Just steps from where the railroad tracks used to run, this proud tree grows as a collapsed Masonic Lodge sits in ruin beside it. As the two have aged together, I imagine the lives, stories and changes they have seen. As one grows and the other decays in this rural ghost town, I wonder what stories they might have to share.
[Collapsed Corrugated Tin Roof ]
[Original 19th century pine, brick and Spanish Moss. Old Florida at its finest!]
[One of the appliances left inside the collapsed Lodge]
[Rotting boards of the original Masonic Lodge with a view of the newer (and also abandoned) Masonic Lodge c. 1950’s]
[Alachua County, FL c. 1880’s]
I have spent the past few weeks researching and photographing one very special road in Alachua County. Nearing 200 years old, this stretch of (sometimes dirt) road holds incredible tales I could only imagine. Its first path was actually laid by Native Americans who utilized a natural land bridge to cross the Santa Fe River going back hundreds of years. The arrival of Spanish settlers and expansion of missionaries from the Atlantic Coast inland toward (present-day) Tallahassee brought increased traffic of wagons that continued to bore out a more defined trail into the limestone, becoming known as the Old Mission Trail. Much of the mission traffic ended in the early 1700’s as the British led Indians into this area. The British and their Indian allies continued to use this route through the American Revolution.
[Rolling green hills make up the surrounding landscape along most of the drive]
Fast-forward to 1821 and the Spanish have just ceded Florida to the United States. In 1824, the first session of the 18th U.S. Congress decided that a road needed to be developed to connect the capitols of East and West Florida, St. Augustine and Pensacola respectively. It would become Florida’s first federal highway. Congress ordered that this new road would follow the Old Mission Road as closely as possible. The western part of the road was constructed by the U.S. Army and the larger eastern portion was contracted to a plantation owner from Monticello, FL by the name of John Bellamy and was largely built by his own slaves in under 2 years.
[A few Florida Cracker Homesteads like this one still stand along the road- c. 1900]
Early Florida settlers who came from Georgia and the Carolinas in the mid-1800’s developed small communities along the road, some of which still bare markers you can see today.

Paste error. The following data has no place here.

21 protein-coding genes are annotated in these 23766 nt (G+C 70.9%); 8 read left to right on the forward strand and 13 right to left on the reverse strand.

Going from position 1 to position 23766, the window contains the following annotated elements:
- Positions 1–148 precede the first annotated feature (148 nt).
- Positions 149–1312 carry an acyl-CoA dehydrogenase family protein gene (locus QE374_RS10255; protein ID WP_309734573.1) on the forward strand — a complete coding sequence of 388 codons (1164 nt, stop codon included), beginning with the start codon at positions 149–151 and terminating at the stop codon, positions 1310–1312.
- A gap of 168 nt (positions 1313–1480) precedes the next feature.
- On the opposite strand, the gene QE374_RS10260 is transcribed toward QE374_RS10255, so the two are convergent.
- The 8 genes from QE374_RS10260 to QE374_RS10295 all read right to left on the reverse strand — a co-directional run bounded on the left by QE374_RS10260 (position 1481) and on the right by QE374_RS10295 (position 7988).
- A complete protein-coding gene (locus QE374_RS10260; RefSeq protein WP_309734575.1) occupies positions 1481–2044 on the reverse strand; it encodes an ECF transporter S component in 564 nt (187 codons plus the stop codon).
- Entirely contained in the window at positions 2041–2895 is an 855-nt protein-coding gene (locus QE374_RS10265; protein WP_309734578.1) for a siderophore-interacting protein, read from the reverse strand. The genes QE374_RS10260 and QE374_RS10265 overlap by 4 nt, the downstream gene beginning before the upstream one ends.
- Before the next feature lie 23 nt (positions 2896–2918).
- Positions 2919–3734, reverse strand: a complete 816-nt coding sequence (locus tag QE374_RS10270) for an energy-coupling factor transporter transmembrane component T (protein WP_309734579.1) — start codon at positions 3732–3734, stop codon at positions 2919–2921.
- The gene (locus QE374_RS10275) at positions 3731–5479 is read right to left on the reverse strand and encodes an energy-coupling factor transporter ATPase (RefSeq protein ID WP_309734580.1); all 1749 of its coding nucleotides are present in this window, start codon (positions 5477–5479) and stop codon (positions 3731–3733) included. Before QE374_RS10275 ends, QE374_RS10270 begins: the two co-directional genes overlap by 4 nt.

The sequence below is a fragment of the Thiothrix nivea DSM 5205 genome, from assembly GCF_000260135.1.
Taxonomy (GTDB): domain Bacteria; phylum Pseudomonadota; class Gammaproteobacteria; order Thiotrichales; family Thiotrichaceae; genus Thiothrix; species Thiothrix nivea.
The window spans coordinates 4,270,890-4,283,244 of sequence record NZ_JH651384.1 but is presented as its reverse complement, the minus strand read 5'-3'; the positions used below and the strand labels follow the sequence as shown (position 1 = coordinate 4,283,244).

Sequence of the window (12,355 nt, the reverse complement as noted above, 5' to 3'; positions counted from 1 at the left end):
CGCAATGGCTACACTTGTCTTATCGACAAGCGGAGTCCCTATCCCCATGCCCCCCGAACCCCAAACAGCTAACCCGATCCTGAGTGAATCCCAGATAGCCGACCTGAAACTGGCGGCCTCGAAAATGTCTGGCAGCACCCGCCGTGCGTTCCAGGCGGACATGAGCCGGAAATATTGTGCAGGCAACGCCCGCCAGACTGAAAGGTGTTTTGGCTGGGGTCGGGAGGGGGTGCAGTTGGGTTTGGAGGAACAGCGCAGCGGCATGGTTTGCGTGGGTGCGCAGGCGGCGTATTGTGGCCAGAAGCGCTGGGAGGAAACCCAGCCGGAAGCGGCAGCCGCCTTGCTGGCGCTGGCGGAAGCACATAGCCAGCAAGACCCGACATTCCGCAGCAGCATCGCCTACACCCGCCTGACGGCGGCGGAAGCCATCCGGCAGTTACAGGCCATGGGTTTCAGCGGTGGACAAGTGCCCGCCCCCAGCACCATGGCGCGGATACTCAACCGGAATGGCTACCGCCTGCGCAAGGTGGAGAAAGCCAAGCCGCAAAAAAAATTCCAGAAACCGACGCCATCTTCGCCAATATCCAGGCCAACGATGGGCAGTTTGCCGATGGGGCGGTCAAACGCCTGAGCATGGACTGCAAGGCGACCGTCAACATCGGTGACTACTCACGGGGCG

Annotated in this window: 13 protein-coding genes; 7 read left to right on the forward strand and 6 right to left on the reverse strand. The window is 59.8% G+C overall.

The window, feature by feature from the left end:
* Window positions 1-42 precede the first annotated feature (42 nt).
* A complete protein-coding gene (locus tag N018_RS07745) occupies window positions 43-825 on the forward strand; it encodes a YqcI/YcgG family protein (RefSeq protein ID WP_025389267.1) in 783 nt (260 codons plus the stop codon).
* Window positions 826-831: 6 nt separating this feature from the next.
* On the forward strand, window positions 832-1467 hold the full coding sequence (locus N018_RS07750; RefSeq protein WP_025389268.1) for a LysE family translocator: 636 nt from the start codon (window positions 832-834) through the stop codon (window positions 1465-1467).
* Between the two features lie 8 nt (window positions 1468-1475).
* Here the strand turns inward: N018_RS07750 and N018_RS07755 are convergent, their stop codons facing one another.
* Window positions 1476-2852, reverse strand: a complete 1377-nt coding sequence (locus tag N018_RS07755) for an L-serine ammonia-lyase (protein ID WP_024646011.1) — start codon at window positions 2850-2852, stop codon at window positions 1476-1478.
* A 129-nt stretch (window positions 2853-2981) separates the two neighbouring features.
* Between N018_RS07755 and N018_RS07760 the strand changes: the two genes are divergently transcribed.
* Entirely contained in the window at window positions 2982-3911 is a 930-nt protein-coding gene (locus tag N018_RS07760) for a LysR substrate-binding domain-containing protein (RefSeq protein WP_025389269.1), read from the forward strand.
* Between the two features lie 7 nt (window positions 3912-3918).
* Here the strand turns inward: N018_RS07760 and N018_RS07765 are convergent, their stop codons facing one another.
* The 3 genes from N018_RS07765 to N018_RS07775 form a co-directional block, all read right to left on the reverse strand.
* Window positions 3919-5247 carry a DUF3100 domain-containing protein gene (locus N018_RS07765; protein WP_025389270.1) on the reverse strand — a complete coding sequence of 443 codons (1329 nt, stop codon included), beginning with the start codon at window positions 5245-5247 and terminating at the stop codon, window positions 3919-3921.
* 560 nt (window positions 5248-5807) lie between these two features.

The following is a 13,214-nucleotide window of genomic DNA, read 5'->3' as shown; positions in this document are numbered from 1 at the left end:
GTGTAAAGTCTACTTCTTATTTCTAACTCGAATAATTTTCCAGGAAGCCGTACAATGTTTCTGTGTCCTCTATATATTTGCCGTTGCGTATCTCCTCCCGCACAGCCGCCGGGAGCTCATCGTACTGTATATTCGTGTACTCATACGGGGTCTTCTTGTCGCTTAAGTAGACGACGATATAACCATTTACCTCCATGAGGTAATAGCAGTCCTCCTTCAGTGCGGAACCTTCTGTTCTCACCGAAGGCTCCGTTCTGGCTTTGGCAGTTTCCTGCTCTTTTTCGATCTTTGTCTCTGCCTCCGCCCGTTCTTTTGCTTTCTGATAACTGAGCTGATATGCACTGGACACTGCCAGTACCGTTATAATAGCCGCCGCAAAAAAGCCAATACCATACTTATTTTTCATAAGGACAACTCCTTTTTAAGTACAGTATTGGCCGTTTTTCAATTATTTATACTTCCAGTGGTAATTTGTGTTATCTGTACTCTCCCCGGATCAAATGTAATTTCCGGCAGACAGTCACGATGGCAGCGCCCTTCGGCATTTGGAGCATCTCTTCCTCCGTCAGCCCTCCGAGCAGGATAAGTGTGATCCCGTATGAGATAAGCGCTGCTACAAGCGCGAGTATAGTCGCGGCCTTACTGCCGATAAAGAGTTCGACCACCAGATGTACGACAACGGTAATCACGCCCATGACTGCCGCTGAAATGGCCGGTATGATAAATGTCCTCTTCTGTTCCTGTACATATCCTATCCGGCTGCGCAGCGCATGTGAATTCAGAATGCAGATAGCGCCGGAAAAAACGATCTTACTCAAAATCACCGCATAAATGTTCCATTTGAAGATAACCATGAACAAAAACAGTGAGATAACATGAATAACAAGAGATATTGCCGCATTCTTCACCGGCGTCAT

[Florida Cracker Homestead c.1895]
The growing communities of Newnansville and Traxler built homes, churches, schools and commissaries, until the railroad came through Gainesville many years later, encouraging settlers to move. These are literal ghost towns now, with Newnansville only holding on to it’s cemetery. Traxler on the other hand still shows some of its relics in the form of old Florida Cracker houses that are (barely) still standing.
As time ticked on, the western portions of the road fell in to disuse as settlers moved to other areas, however the eastern portion remained valuable to early settlers and is still functional today. The fantastic rolling hills and varying landscape almost make you forget you’re in Florida, but the wonderful drooping Spanish Moss trees will remind you again. This was designated a Florida Scenic Highway in 1980.
As I plow through 2,000 photos from the past two months of travel, I keep going back to this odd little spot on the map that I encountered in rural California. Just outside the world-renowned wine producing areas in Napa and Sonoma counties lies a long-forgotten town. Once a stop for quicksilver miners, Pope Valley is spotted with historic yet peculiar landmarks from another time. Mostly uninhabited today, much of what I encountered was abandoned and seemed out of place. I am working to find more history on the area while getting the photos ready for a full blog post.
In the meantime, one of the most interesting objects I found was this vehicle at the end of an unpaved dirt mountain road with nothing else nearby. I am almost positive this is a 1950’s (maybe late 1940’s model) but I’m not sure of the make. Anybody out there on the interwebs know what kind of car this is?
(Best viewed in full size by clicking on the photo)
I have so much left to edit from the past 3 weeks of shooting, but I keep finding favorites that I am too anxious to hold on to. While exploring rural Georgia last week, I was testing out some HDR photography. Here is one of the first edits of a roadside swamp that we stopped to shoot.
It is hard for me to believe that in the 4 years I lived in Gainesville, I never saw Paynes Prairie…until I stopped on my way out of town (literally, I was moving away). I moved away to cookie-cutter suburbs and found myself longing for an outdoor place to explore and I kept the prairie in the back of my mind until I found myself living back in Gainesville again 3 years later.